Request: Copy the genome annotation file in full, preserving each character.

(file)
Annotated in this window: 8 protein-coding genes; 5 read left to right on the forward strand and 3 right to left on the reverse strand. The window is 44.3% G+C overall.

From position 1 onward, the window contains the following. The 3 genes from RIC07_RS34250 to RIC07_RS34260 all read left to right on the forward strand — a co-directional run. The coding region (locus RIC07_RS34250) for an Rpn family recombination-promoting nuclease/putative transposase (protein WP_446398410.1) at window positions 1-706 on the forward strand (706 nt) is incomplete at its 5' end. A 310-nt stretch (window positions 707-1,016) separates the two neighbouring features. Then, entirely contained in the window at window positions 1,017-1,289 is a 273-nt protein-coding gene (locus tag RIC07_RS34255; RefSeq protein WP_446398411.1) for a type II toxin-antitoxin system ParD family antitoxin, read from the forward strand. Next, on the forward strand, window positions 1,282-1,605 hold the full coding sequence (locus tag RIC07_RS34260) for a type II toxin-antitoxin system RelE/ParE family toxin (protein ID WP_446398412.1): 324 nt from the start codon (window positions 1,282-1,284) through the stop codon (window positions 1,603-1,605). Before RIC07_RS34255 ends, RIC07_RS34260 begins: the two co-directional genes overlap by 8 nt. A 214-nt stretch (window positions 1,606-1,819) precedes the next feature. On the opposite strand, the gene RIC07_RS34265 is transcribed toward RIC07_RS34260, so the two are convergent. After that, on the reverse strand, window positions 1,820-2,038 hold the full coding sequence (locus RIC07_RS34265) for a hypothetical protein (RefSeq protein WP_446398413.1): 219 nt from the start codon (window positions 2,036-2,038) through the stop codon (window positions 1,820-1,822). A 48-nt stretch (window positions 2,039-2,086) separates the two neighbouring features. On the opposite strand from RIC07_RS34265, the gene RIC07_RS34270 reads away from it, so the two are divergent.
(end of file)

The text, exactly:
Annotated in this window: 8 protein-coding genes; 5 read left to right on the forward strand and 3 right to left on the reverse strand. The window is 44.3% G+C overall.

From position 1 onward, the window contains the following. The 3 genes from RIC07_RS34250 to RIC07_RS34260 all read left to right on the forward strand — a co-directional run. The coding region (locus RIC07_RS34250) for an Rpn family recombination-promoting nuclease/putative transposase (protein WP_446398410.1) at window positions 1-706 on the forward strand (706 nt) is incomplete at its 5' end. A 310-nt stretch (window positions 707-1,016) separates the two neighbouring features. Then, entirely contained in the window at window positions 1,017-1,289 is a 273-nt protein-coding gene (locus tag RIC07_RS34255; RefSeq protein WP_446398411.1) for a type II toxin-antitoxin system ParD family antitoxin, read from the forward strand. Next, on the forward strand, window positions 1,282-1,605 hold the full coding sequence (locus tag RIC07_RS34260) for a type II toxin-antitoxin system RelE/ParE family toxin (protein ID WP_446398412.1): 324 nt from the start codon (window positions 1,282-1,284) through the stop codon (window positions 1,603-1,605). Before RIC07_RS34255 ends, RIC07_RS34260 begins: the two co-directional genes overlap by 8 nt. A 214-nt stretch (window positions 1,606-1,819) precedes the next feature. On the opposite strand, the gene RIC07_RS34265 is transcribed toward RIC07_RS34260, so the two are convergent. After that, on the reverse strand, window positions 1,820-2,038 hold the full coding sequence (locus RIC07_RS34265) for a hypothetical protein (RefSeq protein WP_446398413.1): 219 nt from the start codon (window positions 2,036-2,038) through the stop codon (window positions 1,820-1,822). A 48-nt stretch (window positions 2,039-2,086) separates the two neighbouring features. On the opposite strand from RIC07_RS34265, the gene RIC07_RS34270 reads away from it, so the two are divergent.